Mrs. Ward frequently listens outside her son’s door, overhearing whatever Charles is doing–not the usual sorts of things teenaged boys get up to alone behind locked doors either. At the very least, she suspects opium use, since the more fragrant scents that occasionally creep out from beneath Charles’s door bring up brief but fantastic images in her mind. Other odors, however, aren’t at all pleasant. She also hears sounds of chanting at all hours, and odder still, what seem to be conversations even though Charles is in his room alone. Then there’s the rumbling, deep voice of whatever Elder God Charles has managed to summon up–the same voice heard at Curwen’s farm over a hundred years earlier. (It turns out to be Yog Sothoth, sounding very like the rumbly bass voices of his sons Wilbur and Yog Whately as heard in the Dark Adventure version of the Dunwich Horror)
Her concerns about Charles are disregarded–it’s just a phase the boy is going through–until she begins chanting herself and has a nervous collapse. The doctor gives her a strong sedative and sends her away to Atlantic City to recover.
The portrait of Curwen in Charles’s room crumbles to pieces.
Part 2 is the downhill slope of the story. The focus shifts to Dr. Willett as the primary witness and driver of the remainder of the plot.
Charles has moved out of the family home and is working in a bungalow aided by a Portuguese servant named Gomes (which is curiously pronounced to rhyme with “homes” rather than like Morticia Addams’s husband) and a mysterious colleague, the bearded and perpetually sunglassed Dr. Allen. Charles’s life during this period grows more secretive and strange; Dr. Willett and Mr. Ward only hear of it second-hand from gossiping neighbors around the bungalow.
Then Charles suddenly sends a frantic letter to the doctor saying that he was wrong: the result of his experiments is “not triumph, but terror.” The knowledge he’s gained is dangerous not only to himself but to “all life, nature,” and even the entire universe. His work must be destroyed immediately and the raid on the old Curwen farm repeated.
When Willett goes around to investigate, he finds Charles hasn’t gone over the edge into raving lunacy, but is exhibiting the language, manners, and memories of an 18th-century man. Dr. Allen has disappeared.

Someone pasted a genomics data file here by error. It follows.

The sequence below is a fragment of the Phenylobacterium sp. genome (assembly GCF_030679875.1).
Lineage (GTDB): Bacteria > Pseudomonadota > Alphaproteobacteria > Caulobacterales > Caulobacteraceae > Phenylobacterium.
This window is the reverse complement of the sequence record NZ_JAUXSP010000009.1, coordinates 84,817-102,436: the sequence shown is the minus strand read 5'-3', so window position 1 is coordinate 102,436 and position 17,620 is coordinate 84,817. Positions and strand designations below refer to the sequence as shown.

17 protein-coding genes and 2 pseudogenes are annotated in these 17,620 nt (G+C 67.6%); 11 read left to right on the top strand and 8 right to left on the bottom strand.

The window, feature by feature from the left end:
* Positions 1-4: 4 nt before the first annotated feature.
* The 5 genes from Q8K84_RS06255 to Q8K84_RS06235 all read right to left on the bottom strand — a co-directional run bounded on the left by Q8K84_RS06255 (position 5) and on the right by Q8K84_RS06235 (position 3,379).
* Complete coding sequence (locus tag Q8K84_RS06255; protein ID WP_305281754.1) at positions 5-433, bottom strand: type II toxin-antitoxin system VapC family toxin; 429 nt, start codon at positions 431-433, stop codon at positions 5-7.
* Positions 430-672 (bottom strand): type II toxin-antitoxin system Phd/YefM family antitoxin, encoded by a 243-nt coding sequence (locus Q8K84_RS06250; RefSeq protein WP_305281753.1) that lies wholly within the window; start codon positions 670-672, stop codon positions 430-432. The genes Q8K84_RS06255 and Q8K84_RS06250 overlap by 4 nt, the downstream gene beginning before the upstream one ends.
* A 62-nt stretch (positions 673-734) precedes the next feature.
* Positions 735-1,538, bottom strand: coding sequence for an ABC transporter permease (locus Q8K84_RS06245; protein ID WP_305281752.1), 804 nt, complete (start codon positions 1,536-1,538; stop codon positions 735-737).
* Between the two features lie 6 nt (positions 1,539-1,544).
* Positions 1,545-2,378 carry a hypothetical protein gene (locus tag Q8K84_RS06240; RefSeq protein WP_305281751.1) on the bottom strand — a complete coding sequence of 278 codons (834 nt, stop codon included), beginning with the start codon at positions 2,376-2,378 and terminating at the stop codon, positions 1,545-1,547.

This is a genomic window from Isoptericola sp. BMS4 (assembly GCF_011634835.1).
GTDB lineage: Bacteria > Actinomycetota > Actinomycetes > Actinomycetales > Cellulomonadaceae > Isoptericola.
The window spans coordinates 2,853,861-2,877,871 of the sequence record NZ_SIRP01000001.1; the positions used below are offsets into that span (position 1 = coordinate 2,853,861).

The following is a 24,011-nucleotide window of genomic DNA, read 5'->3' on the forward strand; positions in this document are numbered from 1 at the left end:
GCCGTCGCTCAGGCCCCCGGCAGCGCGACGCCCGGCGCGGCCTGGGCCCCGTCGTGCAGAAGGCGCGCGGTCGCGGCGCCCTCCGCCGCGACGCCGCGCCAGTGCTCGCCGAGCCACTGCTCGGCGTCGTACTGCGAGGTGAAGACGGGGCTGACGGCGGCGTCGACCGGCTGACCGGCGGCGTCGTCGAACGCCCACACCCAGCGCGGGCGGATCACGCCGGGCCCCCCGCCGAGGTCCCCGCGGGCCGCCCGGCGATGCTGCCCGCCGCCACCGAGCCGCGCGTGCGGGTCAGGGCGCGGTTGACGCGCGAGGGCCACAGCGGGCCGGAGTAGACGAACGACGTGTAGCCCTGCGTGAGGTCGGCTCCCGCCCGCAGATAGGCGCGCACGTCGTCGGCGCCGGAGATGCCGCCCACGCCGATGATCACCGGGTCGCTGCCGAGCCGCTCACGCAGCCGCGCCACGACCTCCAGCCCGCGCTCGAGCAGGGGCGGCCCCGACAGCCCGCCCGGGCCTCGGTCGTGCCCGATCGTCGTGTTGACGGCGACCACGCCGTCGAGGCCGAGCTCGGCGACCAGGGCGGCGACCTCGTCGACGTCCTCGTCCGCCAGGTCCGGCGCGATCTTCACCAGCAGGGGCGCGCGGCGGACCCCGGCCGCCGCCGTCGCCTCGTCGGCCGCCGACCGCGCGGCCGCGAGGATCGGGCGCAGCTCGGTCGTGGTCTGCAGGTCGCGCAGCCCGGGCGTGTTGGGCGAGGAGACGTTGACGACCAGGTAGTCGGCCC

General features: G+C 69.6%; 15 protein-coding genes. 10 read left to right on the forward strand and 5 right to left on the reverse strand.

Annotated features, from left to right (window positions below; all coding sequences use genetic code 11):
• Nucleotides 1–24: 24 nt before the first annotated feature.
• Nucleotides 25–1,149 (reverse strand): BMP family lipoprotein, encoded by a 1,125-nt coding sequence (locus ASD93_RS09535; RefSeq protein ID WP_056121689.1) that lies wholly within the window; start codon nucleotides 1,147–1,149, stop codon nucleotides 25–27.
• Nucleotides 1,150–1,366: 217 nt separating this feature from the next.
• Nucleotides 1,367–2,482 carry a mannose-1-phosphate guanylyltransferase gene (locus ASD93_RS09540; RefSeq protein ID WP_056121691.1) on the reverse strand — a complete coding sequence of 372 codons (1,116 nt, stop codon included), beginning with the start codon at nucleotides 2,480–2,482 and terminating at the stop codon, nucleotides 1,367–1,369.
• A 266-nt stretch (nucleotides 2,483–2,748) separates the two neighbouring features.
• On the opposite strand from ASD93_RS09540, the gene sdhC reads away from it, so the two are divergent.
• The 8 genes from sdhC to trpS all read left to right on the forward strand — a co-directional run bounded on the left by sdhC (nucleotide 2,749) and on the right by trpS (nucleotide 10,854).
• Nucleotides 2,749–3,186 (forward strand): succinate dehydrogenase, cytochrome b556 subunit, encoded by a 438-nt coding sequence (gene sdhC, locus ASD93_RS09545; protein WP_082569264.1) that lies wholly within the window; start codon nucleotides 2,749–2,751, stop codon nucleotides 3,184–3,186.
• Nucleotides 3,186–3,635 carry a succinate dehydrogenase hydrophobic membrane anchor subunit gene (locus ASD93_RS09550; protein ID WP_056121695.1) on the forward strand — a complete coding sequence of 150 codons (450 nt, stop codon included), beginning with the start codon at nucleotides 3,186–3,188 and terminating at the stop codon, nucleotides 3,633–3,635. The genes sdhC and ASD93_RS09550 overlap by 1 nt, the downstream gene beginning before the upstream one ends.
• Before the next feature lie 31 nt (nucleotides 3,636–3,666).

After committing Charles, Dr. Willett and Charles’s father start to put the pieces together to find out what’s really been going on. They visit the abandoned bungalow laboratory and at first find it innocuous–it turns out that Charles’s real work has been conducted elsewhere. A letter is discovered that reveals that someone with the initials JC keeps in touch with men with the same names as Curwen’s long-lived colonial buddies–and that they have rather ominous sounding plans for “the boy” if he balks in continuing to work with them.
As they gather evidence about the nature of Charles’s and Joseph Curwen’s work and its results, the two men are eventually forced to acknowledge to each other that they believe it’s all true, and not the product of Charles’s deranged mind. A trip to view the ancient horrors in the catacombs beneath the old Curwen farmstead, where the real experiments have been conducted, confirm their suspicions–but even worse suspicions follow for the doctor. Is the man in the mental hospital actually Charles at all? If not, then what’s happened to him?
At last, it’s up to Dr. Willett to employ what occult knowledge he can summon to deal with Joseph Curwen himself. Their show-down is the high point of the second disk, but the outcome isn’t everything the doctor would have wished.
In addition to the above photograph of Charles with Joseph Curwen’s portrait, this CD box contains:
- A letter to Joseph Curwen from one of his ageless brethren in occult practices.
- A page from Borellus, “bearing many cryptical marginalia and interlineations in Curwen’s hand.” The passage about the “essential Saltes” which Curwen used in his experiments is underlined.
- A Providence newspaper article about Charles’s supposed escape from the mental hospital.